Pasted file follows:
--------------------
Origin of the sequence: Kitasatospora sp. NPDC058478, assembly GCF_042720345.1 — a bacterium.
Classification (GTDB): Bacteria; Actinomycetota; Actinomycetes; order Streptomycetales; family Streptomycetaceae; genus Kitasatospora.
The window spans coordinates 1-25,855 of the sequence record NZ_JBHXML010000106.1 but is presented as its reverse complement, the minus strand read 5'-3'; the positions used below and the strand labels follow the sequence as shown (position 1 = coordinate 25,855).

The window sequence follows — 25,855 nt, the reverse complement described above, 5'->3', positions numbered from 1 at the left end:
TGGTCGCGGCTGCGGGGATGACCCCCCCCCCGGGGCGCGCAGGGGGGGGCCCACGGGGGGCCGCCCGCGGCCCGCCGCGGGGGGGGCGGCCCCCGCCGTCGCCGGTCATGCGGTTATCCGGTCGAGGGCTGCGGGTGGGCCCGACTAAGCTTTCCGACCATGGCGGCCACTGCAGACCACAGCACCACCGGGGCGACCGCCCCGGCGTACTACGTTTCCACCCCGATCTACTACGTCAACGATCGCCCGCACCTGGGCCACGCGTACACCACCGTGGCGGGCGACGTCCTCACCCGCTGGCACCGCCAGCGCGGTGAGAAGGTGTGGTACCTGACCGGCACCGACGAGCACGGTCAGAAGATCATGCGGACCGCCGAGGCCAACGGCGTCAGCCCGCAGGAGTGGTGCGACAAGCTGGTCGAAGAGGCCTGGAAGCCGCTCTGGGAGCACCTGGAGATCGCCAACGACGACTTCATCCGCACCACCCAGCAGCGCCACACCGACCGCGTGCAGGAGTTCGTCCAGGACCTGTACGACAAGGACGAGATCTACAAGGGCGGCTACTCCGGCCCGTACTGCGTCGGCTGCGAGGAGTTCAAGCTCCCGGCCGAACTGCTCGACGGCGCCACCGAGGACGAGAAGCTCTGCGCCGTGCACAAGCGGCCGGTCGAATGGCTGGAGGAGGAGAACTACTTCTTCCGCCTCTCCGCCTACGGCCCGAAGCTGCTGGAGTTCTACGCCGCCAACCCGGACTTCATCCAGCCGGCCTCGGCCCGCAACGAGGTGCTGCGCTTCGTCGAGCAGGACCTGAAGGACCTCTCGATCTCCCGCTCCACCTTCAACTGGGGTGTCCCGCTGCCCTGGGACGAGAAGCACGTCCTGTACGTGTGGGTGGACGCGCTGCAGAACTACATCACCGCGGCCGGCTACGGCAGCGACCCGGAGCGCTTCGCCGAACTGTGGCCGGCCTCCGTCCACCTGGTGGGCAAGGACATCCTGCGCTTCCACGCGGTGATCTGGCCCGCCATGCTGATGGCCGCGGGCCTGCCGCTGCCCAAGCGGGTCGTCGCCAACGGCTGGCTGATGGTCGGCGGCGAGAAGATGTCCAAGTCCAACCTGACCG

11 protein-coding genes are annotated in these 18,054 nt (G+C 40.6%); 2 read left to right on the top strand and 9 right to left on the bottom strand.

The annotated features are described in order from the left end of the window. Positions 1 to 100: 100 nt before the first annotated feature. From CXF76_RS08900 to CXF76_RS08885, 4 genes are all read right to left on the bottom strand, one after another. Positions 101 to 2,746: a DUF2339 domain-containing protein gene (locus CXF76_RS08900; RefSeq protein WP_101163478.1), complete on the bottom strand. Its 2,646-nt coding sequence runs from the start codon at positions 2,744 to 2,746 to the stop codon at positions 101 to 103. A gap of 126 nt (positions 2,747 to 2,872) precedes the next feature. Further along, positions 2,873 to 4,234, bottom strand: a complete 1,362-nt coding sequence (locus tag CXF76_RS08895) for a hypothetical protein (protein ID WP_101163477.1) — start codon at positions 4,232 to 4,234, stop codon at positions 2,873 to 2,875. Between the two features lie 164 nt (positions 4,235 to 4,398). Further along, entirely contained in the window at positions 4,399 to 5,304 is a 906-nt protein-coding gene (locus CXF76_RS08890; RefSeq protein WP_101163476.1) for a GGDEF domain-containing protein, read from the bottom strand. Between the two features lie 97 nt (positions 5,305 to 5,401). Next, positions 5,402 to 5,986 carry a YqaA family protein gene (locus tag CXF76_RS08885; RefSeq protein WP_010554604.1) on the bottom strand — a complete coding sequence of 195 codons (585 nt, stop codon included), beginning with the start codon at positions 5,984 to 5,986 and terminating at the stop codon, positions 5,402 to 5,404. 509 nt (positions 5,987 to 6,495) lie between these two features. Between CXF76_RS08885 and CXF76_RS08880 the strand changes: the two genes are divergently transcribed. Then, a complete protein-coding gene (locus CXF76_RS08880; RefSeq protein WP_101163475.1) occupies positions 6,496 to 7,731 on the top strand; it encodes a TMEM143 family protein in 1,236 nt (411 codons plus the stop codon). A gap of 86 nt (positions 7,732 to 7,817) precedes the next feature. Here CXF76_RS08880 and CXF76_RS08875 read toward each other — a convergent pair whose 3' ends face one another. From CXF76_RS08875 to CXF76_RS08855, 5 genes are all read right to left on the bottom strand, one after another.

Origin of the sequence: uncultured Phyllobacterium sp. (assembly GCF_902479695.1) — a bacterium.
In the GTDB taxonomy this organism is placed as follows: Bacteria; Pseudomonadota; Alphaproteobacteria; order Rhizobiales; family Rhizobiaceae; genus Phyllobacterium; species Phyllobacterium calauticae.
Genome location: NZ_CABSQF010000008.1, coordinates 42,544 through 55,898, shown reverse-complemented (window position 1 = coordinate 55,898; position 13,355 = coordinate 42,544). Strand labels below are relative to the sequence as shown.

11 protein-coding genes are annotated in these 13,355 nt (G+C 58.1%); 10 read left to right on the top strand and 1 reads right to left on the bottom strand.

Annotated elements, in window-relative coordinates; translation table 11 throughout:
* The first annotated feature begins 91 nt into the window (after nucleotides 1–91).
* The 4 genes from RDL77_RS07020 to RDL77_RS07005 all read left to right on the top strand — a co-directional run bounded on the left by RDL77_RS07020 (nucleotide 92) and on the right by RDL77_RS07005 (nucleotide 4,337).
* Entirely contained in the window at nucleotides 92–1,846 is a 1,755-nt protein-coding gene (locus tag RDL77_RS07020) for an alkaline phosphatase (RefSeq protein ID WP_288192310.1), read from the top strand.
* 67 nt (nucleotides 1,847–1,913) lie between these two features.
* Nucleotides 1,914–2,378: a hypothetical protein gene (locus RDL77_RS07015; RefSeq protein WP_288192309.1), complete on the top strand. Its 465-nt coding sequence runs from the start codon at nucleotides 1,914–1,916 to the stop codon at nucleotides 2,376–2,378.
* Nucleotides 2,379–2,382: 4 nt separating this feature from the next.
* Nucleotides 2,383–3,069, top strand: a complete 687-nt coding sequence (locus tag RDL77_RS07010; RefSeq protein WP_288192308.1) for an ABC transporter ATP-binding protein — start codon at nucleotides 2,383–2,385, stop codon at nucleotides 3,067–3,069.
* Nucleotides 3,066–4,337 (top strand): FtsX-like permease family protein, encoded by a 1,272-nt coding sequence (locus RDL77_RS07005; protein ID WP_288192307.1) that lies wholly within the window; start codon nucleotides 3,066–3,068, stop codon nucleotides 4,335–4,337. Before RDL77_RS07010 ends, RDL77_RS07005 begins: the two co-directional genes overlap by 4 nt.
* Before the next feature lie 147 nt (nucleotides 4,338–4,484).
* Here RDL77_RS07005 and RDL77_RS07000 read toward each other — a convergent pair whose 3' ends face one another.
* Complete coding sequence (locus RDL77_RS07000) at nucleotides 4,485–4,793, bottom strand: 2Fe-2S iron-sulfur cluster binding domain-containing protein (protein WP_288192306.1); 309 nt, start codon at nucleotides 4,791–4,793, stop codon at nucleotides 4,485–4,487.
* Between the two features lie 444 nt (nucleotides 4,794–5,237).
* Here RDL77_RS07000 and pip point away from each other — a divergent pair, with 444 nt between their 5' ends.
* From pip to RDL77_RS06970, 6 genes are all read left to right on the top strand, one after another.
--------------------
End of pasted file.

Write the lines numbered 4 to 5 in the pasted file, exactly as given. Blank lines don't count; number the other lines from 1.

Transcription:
The window sequence follows — 25,855 nt, the reverse complement described above, 5'->3', positions numbered from 1 at the left end:
TGGTCGCGGCTGCGGGGATGACCCCCCCCCCGGGGCGCGCAGGGGGGGGCCCACGGGGGGCCGCCCGCGGCCCGCCGCGGGGGGGGCGGCCCCCGCCGTCGCCGGTCATGCGGTTATCCGGTCGAGGGCTGCGGGTGGGCCCGACTAAGCTTTCCGACCATGGCGGCCACTGCAGACCACAGCACCACCGGGGCGACCGCCCCGGCGTACTACGTTTCCACCCCGATCTACTACGTCAACGATCGCCCGCACCTGGGCCACGCGTACACCACCGTGGCGGGCGACGTCCTCACCCGCTGGCACCGCCAGCGCGGTGAGAAGGTGTGGTACCTGACCGGCACCGACGAGCACGGTCAGAAGATCATGCGGACCGCCGAGGCCAACGGCGTCAGCCCGCAGGAGTGGTGCGACAAGCTGGTCGAAGAGGCCTGGAAGCCGCTCTGGGAGCACCTGGAGATCGCCAACGACGACTTCATCCGCACCACCCAGCAGCGCCACACCGACCGCGTGCAGGAGTTCGTCCAGGACCTGTACGACAAGGACGAGATCTACAAGGGCGGCTACTCCGGCCCGTACTGCGTCGGCTGCGAGGAGTTCAAGCTCCCGGCCGAACTGCTCGACGGCGCCACCGAGGACGAGAAGCTCTGCGCCGTGCACAAGCGGCCGGTCGAATGGCTGGAGGAGGAGAACTACTTCTTCCGCCTCTCCGCCTACGGCCCGAAGCTGCTGGAGTTCTACGCCGCCAACCCGGACTTCATCCAGCCGGCCTCGGCCCGCAACGAGGTGCTGCGCTTCGTCGAGCAGGACCTGAAGGACCTCTCGATCTCCCGCTCCACCTTCAACTGGGGTGTCCCGCTGCCCTGGGACGAGAAGCACGTCCTGTACGTGTGGGTGGACGCGCTGCAGAACTACATCACCGCGGCCGGCTACGGCAGCGACCCGGAGCGCTTCGCCGAACTGTGGCCGGCCTCCGTCCACCTGGTGGGCAAGGACATCCTGCGCTTCCACGCGGTGATCTGGCCCGCCATGCTGATGGCCGCGGGCCTGCCGCTGCCCAAGCGGGTCGTCGCCAACGGCTGGCTGATGGTCGGCGGCGAGAAGATGTCCAAGTCCAACCTGACCG